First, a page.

Increasing collaboration amongst intermediaries
The second group of participants decided instead to work on the problem of low collaboration among social entrepreneurship sector intermediaries. The origins of this situation can be found in the presence in the sector of multiple umbrella bodies and intermediaries that publicly state that they are cooperating and collaborating with one another but in reality are very territorial and not interested in what other intermediaries do because “they occupy a separate niche in the sector”. In addition, many intermediaries have very specific views and beliefs about the definition of social entrepreneurship, about what the sector should look like, or about its role in society. This makes it difficult for them to really collaborate beyond sporadic cooperation for specific projects and events.
In this case, the proposed solution was to start from existing successful platforms involving several intermediaries (such as the Social Economy Alliance) and create a “network of networks”. This would have shared ownership and governance, would avoid exclusive definitions, and would initiate collaborations among different organisations around specific projects, such as “improving the access to supply chains for organisations in the social economy”. Cooperation on specific projects could be a starting point to create trust and a mutual understanding. At the same time, this “network of networks” should map out all the different intermediaries present in the sector and develop an online list differentiating organisations according to their core competences and easily accessible for organisations interested in obtaining support from the ecosystem. The creation of such a database would simplify the research process for individuals and organisations in need of help and would create the opportunity for intermediaries to understand where their respective strengths are and, thus, for sharing best practices and outsourcing to each other non-core activities.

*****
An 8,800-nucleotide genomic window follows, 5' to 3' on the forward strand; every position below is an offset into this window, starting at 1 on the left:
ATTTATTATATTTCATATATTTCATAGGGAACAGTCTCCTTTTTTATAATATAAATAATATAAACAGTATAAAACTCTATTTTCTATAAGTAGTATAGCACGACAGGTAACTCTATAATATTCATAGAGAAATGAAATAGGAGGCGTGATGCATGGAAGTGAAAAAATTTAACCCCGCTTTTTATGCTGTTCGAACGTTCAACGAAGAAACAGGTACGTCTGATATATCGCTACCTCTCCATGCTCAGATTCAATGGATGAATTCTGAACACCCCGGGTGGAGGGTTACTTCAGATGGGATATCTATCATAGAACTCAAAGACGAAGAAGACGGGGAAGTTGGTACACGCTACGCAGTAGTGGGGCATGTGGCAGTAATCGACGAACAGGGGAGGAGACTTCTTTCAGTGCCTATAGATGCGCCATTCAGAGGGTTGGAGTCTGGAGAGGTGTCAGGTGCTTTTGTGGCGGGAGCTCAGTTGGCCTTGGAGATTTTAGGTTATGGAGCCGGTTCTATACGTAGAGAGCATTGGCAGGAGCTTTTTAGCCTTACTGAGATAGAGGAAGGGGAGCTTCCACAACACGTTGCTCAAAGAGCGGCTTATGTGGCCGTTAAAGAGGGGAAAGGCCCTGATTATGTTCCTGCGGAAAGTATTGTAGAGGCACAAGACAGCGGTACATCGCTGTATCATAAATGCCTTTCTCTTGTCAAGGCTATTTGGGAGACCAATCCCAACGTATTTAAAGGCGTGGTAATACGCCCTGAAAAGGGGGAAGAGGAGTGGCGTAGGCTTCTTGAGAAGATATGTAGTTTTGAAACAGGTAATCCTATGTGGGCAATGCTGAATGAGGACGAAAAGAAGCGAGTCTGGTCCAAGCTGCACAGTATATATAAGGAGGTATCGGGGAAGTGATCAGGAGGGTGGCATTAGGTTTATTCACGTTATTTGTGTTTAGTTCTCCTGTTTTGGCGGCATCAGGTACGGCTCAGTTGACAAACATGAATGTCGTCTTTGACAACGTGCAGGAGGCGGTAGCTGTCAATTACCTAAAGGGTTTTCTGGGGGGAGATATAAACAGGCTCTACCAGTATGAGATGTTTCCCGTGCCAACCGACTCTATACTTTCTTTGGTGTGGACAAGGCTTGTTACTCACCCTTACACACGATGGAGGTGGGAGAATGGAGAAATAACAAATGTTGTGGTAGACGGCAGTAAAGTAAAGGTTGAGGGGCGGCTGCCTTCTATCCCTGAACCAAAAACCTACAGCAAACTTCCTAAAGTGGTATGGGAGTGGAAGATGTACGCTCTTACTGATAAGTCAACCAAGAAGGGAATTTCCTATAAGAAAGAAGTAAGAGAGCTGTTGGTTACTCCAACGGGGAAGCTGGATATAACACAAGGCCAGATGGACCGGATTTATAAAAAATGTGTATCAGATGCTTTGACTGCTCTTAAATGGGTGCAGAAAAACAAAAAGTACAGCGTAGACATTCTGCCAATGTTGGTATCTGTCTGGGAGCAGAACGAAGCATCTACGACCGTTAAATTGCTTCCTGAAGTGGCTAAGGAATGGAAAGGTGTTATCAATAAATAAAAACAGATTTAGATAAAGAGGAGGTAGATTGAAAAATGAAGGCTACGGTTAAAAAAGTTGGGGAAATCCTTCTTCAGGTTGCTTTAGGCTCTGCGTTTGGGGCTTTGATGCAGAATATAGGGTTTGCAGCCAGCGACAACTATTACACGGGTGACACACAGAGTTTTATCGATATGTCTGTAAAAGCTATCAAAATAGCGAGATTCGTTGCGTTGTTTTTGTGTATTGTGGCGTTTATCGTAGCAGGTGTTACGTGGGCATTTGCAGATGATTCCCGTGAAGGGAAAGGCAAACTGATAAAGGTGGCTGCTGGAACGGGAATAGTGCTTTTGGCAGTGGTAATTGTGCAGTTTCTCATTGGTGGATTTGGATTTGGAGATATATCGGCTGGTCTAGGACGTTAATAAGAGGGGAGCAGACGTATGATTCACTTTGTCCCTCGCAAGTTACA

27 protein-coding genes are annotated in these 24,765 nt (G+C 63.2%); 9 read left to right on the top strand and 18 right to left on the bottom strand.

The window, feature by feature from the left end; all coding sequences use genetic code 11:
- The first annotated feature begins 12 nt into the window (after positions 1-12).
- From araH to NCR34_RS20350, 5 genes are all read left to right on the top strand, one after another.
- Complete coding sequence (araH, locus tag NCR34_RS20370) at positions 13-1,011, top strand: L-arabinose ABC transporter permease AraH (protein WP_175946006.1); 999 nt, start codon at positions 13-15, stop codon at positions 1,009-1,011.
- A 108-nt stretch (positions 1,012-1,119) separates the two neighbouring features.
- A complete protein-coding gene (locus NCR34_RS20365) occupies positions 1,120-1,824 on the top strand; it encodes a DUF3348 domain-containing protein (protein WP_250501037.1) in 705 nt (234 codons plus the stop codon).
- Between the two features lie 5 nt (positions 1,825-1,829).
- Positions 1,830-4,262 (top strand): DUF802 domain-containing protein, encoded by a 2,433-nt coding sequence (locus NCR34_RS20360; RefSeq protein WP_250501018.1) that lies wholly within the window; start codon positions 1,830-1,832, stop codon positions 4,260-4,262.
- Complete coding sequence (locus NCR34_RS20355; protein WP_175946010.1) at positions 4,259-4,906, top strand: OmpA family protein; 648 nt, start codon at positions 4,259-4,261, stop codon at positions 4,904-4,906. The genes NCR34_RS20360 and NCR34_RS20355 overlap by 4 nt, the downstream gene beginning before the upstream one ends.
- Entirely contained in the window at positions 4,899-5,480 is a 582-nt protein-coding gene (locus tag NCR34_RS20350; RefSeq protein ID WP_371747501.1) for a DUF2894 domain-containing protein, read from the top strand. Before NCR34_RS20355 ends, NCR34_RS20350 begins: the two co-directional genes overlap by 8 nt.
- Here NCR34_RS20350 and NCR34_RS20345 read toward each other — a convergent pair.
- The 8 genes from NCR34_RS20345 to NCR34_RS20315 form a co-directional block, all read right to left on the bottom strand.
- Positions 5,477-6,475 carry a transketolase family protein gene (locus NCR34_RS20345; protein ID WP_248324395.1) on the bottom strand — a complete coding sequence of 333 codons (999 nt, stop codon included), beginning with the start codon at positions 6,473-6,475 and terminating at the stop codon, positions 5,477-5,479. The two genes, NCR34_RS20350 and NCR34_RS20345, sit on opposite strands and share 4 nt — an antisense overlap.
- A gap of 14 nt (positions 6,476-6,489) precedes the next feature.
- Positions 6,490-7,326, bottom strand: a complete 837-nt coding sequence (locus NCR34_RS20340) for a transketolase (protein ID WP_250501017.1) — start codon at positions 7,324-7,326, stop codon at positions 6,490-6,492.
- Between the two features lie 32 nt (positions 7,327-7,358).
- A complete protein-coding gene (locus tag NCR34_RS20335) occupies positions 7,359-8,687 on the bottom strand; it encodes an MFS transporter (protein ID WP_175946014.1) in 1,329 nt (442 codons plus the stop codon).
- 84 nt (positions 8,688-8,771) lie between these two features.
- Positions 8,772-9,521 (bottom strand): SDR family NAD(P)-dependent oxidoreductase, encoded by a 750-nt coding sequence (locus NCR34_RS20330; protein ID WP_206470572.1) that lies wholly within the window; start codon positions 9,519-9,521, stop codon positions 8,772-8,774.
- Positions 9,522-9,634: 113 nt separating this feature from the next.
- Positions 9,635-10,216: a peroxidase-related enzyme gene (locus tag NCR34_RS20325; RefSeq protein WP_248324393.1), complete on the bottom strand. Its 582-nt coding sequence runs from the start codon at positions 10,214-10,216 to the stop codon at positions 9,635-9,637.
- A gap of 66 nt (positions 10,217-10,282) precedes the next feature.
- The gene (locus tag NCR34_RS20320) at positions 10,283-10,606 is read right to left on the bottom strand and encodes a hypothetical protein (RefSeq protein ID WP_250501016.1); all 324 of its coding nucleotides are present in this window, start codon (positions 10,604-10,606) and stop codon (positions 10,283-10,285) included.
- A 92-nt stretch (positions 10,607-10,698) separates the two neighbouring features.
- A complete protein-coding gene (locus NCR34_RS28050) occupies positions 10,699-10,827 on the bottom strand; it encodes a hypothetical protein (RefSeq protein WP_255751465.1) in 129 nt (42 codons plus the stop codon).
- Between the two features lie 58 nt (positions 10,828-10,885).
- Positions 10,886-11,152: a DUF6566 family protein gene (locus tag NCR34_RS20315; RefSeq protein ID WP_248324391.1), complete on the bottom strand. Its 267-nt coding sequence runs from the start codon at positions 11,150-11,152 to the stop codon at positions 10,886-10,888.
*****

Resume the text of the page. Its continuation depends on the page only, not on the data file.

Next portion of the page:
The meeting finished with some networking and the hope that these solutions could lead to some concrete initiatives in the sector as well as to other opportunities to meet and discuss also the other issues present in the sector and ways to solve them in a collaborative way. Is anyone there up for the challenge? From my side, the door is open to anyone willing to know more or to jointly organise something along these lines to help the social entrepreneurship sector as well as other parts of the social economy grow and thrive even more.
University social impact centres like the Skoll Centre are contributing to the growth of social entrepreneurship in a number of important ways, examined in a recent report authored by the Bridgespan Group, with the Skoll Foundation and the Skoll Centre. One side of the work of our centres is educational: we raise awareness of social impact with the student body, and equip future professionals and leaders to work in the sector. This work and its future development were explored in an article series curated by the Skoll Centre in the Stanford Social Innovation Review.